As any teacher would tell you, assessment is one of the most important aspects of the profession. It tells one how one is doing as a teacher and how one’s students are doing as learners.

Assessments can take many forms, but should always inform one’s progress. These assessments compare student responses to lesson goals written by the teacher and drawn from state standards. ACE has set its own goal:

“The University of Notre Dame’s Alliance for Catholic Education (ACE) sustains and strengthens under-resourced Catholic schools through leadership formation, research and professional service to ensure that all children, especially those from low-income families, have the opportunity to experience the gift of an excellent Catholic education.” So how is ACE doing in reaching its goal?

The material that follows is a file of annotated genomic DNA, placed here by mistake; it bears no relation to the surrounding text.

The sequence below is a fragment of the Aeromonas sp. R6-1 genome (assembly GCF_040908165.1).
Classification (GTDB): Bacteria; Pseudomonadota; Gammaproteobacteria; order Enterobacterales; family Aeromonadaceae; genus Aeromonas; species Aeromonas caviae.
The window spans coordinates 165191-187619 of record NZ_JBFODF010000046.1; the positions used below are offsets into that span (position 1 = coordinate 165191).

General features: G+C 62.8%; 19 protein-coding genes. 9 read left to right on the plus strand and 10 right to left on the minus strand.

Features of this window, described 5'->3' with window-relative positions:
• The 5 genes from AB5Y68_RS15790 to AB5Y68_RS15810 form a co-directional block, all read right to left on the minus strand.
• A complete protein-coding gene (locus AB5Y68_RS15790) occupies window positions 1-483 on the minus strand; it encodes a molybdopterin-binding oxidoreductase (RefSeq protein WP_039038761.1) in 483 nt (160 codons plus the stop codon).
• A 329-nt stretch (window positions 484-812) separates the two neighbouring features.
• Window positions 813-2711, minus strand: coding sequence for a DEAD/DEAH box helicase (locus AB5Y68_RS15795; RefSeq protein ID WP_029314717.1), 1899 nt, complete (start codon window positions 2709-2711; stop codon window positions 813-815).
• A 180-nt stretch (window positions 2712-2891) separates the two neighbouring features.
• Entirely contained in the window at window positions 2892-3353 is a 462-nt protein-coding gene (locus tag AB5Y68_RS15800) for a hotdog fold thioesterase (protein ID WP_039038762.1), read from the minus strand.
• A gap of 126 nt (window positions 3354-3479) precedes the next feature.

Service through Teaching is the core program of the Alliance for Catholic Education initiative. It is one of many ways that the University of Notre Dame seeks to revitalize Catholic elementary and secondary education throughout the United States. It is also the most visible way, with nearly one hundred and eighty current members across the southern United States from coast to coast. I am a member of the seventeenth cohort (or year). We recently welcomed our nineteenth cohort at the annual April Retreat this past weekend.

As a member of ACE, I have been teaching fifth grade for two years in South Central Los Angeles at St. Michael’s Catholic School. ACE has been at St. Michael’s for four years now. There are an additional ten ACE teachers in Los Angeles serving eight schools.

I deeply love my students and our community, and I feel that ACE is needed to keep the school alive. It has been a difficult two years, full of growth, inspiration, and love. I even met my fiancée through ACE.